And we’re doing the Kevin Smith auction — in August I believe — of things from his movies. So, we’ve got some great projects and it all started with Battlestar Galactica.
GW: When did you get the collecting bug?
AP: Well, I’ve been collecting since I was a little kid. When I was little, little kid I collected stamps and coins and space covers and comics. Probably comics was the first thing I collected, I am guessing, because I started collecting when I was six. I’ve been a lifelong comic fan. I’ve been collecting one thing or another ever since.
Then, in 2006 I went to the Star Trek auction at Christie’s, which was the first really big production-specific auction and it was spectacular. It was fantastic and I got hooked right away on collecting that stuff. Before that, I had, like, one prop. I had a Judge Dredd law giver from the movie and I had a costume, I have one of the Captain America costumes from the original 1980’s TV movie. Those were the only two things I owned.
Now I got Star Trek, and I got Captain Sisko’s costume which I was really excited about, and I got some other costumes. And then the auctions started on eBay and I started writing, I said “OK, I need to write a blog.” It was my first blog and I started in December of ’06 “Wow,” that one blog really exploded and turned into a forum. And now I have like 4,000 unique readers a month on that blog, all hard core Star Trek prop and costume collectors.
Which then led me to Battlestar Galactica, so one thing leads into another. I still collect Star Trek . Really Star Trek and Battlestar Galactica are the only two things I really collect. But now there is Stargate and I am a huge Stargate fan and so I will collect a few Stargate items, too, I believe. [Laughter] I am my own best customer, it turns out. So when I write a check to the studios, it’s minus x for Alec.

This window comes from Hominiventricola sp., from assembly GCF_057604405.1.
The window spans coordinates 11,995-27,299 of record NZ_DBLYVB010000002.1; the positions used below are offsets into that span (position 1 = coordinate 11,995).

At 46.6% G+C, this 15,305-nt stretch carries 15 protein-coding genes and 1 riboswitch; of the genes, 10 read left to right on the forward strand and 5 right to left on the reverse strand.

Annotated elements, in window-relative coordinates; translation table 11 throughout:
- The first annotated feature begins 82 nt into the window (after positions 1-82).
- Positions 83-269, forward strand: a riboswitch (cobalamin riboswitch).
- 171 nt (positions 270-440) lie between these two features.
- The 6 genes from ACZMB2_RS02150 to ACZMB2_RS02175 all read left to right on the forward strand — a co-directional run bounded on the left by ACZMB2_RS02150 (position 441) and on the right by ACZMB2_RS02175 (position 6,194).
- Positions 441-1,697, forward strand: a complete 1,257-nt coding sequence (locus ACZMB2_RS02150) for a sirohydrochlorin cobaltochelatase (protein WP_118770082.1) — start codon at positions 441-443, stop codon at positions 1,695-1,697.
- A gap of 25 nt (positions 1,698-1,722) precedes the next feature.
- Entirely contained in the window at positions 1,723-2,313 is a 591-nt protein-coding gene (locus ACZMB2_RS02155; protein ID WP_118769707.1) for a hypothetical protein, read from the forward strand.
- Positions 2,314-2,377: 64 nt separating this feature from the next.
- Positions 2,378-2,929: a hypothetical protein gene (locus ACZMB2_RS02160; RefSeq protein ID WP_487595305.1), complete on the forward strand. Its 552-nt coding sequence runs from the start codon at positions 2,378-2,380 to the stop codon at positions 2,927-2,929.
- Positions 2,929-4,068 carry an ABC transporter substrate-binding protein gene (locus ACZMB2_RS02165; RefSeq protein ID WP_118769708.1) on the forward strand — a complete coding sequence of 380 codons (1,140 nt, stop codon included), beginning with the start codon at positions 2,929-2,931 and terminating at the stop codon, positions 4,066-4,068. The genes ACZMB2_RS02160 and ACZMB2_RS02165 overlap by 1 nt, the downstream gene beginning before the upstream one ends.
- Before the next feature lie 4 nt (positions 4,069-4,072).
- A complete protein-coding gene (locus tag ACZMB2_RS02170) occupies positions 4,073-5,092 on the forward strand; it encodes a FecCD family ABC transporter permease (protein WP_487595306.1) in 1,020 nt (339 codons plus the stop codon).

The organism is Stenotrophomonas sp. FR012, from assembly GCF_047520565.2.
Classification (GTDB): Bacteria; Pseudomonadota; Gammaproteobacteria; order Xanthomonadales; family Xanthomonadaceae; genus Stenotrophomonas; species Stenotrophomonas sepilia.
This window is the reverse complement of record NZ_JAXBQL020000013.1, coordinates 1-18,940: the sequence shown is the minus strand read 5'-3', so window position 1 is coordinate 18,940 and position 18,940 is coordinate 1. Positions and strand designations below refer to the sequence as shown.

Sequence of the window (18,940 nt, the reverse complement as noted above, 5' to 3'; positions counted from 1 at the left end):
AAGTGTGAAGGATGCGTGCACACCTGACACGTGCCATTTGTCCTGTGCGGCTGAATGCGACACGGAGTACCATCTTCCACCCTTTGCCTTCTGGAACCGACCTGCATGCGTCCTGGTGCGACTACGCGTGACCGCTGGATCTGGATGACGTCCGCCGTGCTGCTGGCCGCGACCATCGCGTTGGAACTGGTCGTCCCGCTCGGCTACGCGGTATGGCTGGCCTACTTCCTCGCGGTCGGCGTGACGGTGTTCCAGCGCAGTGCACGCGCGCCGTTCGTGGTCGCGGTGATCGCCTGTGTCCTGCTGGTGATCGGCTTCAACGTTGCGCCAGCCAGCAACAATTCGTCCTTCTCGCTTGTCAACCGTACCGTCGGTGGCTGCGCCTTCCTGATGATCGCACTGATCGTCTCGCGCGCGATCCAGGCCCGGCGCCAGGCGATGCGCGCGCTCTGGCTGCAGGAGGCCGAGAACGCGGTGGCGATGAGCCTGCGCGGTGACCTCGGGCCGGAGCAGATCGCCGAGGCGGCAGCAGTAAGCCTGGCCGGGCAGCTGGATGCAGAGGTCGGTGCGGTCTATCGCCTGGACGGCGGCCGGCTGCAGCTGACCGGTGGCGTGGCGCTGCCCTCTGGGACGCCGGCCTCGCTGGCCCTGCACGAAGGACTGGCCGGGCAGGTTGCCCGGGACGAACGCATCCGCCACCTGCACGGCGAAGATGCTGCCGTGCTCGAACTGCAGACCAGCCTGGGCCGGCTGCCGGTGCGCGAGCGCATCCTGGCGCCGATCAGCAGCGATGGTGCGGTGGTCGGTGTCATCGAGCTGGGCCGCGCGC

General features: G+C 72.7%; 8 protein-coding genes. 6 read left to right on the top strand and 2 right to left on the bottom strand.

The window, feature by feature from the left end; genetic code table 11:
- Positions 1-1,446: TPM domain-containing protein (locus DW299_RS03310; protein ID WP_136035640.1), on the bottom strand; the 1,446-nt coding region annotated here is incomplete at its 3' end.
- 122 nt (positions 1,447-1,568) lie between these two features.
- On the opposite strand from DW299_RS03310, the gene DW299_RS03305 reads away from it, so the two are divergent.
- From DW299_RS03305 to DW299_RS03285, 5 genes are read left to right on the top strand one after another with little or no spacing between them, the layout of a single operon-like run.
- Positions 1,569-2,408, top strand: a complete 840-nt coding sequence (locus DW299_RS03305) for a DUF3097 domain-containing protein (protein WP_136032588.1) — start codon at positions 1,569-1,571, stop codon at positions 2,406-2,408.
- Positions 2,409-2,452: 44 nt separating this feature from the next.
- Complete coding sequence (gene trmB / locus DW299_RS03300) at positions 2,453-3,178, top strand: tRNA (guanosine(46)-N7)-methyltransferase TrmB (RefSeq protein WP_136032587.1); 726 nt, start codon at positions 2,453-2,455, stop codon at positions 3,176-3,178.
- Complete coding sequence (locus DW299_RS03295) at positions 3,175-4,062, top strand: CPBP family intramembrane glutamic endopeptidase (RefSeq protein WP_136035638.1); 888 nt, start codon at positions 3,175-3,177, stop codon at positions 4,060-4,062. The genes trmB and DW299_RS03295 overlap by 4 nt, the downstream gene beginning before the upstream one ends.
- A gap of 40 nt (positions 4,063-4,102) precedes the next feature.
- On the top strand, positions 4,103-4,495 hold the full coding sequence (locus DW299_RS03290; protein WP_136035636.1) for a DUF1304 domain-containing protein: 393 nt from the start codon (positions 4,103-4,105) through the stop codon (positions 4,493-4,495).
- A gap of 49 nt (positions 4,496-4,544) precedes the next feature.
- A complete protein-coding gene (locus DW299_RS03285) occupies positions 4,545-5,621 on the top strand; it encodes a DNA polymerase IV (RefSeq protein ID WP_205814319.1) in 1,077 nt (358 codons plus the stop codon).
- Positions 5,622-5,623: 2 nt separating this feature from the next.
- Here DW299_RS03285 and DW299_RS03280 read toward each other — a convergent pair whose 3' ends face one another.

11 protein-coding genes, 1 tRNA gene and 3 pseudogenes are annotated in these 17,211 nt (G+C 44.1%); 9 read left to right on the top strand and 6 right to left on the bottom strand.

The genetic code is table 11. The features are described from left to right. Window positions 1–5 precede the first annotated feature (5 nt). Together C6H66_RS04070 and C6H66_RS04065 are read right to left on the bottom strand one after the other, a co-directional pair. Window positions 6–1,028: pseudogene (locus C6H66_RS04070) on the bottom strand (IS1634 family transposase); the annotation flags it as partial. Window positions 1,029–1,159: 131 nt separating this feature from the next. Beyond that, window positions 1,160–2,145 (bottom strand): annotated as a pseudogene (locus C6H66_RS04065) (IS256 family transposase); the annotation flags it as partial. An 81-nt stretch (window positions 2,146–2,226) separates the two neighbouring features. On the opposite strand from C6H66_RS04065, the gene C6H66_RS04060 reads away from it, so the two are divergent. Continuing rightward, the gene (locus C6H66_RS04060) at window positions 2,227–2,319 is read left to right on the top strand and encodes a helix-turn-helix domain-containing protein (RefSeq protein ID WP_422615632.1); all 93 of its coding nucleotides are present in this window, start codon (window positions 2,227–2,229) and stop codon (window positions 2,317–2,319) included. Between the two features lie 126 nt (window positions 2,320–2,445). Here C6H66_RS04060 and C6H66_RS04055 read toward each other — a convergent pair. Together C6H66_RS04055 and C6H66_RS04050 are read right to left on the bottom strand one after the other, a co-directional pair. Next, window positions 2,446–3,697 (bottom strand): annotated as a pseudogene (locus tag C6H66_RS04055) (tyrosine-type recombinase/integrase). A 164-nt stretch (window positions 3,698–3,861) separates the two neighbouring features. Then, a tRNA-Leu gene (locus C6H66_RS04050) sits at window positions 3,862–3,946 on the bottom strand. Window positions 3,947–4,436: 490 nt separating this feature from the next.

GW: It’s like, “Look, I’m going to be buying most of this stuff anyway so you might as well just go through me.”
AP: Yeah, exactly. Exactly.
GW: There’s so much out there that collectors are just after and it seems like, depending on the person, something’s worthwhile and priceless or it’s just crap. To you, what is the difference?
AP: Wow, there is this huge emotional aspect of collecting. And it’s really heightened in collecting screen used prop and costumes. Because, whereas everyone may agree on favorite issues of Captain America, let’s say. I collect Captain America comics. I can talk to anyone about Captain America 110, 111 and 113, the Jim Steranko issues. Everyone knows these issues, we can all agree that they are three of the best Captain America, issues of all time.
When it comes to collecting screen used props and costumes, everyone has they favorite show, everyone has they favorite movie. And then even within that there are different things.
Even within a movie, then everyone has their favorite characters, they have favorite scenes. There are things that appeal to you on an emotional level and that is what people tend to want to buy when it comes to props and costumes. They go “Oh! From that scene, my favorite scene, that’s what I want.”
Where someone else would go, “Really? I didn’t like that episode. I don’t like that character.” We all have favorite characters so there is a huge amount of diversity. There’s times that we’ll list something and we’ll go “What junk!” and it’ll just bring $500 and you go “Well, there were two people betting on that one!” So that’s the thing that’s always surprising and fun and interesting. It’s the different things that appeal to different people.